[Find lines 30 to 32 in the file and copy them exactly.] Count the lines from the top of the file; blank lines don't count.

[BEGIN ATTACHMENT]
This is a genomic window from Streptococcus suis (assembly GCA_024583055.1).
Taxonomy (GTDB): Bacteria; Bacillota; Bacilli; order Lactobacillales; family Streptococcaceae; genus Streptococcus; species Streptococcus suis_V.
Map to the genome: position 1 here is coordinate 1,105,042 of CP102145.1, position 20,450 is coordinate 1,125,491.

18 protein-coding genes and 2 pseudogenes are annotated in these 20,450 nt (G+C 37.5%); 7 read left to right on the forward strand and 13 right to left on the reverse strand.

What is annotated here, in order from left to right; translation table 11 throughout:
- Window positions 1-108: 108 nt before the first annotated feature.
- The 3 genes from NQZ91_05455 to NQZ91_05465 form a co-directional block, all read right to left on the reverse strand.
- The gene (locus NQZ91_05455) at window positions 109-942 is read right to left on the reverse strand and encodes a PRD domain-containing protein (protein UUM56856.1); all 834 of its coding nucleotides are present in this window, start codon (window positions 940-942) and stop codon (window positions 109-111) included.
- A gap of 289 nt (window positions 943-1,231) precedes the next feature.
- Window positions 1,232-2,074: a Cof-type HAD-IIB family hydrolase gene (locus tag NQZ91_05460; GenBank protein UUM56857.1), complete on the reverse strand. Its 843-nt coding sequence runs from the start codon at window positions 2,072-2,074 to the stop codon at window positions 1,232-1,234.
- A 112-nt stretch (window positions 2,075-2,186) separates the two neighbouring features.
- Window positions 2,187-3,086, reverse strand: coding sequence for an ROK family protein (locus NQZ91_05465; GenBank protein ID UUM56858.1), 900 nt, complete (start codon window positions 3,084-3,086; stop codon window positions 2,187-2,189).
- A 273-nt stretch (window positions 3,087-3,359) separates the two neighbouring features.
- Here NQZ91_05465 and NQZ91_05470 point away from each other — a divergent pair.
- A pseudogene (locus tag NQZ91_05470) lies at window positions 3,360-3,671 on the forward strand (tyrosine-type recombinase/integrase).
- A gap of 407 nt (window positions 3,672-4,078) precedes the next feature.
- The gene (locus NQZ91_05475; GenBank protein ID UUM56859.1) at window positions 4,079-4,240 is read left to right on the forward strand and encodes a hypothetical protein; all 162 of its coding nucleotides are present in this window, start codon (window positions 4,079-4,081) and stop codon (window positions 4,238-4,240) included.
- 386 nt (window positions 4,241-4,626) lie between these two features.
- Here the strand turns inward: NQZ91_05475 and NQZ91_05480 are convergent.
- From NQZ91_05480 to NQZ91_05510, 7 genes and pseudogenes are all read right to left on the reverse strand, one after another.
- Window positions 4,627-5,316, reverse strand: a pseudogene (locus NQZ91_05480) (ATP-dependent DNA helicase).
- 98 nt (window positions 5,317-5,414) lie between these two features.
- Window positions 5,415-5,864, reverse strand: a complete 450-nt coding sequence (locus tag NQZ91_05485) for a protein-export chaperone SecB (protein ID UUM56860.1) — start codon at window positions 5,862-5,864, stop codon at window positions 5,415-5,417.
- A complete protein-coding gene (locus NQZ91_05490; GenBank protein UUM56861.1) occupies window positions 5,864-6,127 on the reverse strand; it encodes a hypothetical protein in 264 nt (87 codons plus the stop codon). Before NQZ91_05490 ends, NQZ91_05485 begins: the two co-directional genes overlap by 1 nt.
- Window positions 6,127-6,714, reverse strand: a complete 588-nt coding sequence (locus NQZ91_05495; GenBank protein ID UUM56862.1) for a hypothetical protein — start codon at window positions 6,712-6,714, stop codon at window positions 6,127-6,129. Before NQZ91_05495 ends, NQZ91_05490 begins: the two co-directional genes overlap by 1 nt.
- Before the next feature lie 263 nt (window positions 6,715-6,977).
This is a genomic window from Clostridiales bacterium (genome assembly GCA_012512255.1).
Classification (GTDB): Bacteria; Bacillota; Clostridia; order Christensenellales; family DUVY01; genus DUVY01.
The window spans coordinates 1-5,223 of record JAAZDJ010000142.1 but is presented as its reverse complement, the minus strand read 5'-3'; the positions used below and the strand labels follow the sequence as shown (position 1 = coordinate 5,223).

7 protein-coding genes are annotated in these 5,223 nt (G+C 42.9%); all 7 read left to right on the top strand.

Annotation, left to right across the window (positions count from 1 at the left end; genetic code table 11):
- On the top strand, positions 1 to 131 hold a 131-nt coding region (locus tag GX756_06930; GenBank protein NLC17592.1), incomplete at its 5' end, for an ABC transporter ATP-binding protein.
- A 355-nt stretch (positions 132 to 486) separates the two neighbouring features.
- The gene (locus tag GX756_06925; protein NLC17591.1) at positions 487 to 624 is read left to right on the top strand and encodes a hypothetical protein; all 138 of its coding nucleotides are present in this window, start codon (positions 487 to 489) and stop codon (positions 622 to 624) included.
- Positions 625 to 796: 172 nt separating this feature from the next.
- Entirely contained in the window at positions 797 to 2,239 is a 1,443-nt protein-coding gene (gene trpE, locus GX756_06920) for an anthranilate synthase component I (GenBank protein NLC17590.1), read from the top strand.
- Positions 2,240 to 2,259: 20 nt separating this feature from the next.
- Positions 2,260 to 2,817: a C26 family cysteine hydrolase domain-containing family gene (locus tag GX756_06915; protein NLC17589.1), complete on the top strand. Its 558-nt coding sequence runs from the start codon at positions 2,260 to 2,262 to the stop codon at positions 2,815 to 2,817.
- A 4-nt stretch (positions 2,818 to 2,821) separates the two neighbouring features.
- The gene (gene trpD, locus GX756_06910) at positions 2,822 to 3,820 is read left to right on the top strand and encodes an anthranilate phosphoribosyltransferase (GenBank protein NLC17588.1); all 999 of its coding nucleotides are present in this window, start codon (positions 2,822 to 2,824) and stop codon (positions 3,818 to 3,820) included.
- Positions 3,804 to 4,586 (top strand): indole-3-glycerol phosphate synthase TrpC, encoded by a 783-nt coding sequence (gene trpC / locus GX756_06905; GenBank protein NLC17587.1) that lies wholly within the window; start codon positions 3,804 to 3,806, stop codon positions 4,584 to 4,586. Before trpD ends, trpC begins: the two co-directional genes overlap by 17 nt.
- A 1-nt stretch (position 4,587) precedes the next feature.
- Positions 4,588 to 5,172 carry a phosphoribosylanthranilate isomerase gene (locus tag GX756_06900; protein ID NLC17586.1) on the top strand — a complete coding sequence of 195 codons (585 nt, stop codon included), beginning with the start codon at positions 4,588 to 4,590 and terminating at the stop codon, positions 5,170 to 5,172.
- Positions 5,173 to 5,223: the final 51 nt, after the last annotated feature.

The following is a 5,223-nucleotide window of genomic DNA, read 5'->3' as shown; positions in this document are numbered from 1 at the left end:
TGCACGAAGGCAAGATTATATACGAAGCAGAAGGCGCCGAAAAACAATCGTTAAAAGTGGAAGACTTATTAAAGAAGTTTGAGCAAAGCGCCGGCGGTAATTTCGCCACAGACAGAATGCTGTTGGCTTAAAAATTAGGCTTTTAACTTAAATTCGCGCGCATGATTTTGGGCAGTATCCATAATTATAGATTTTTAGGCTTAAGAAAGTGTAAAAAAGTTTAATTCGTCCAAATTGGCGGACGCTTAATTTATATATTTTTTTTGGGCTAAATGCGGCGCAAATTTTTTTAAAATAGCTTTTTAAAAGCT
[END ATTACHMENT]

7 protein-coding genes are annotated in these 5,223 nt (G+C 42.9%); all 7 read left to right on the top strand.

Annotation, left to right across the window (positions count from 1 at the left end; genetic code table 11):
- On the top strand, positions 1 to 131 hold a 131-nt coding region (locus tag GX756_06930; GenBank protein NLC17592.1), incomplete at its 5' end, for an ABC transporter ATP-binding protein.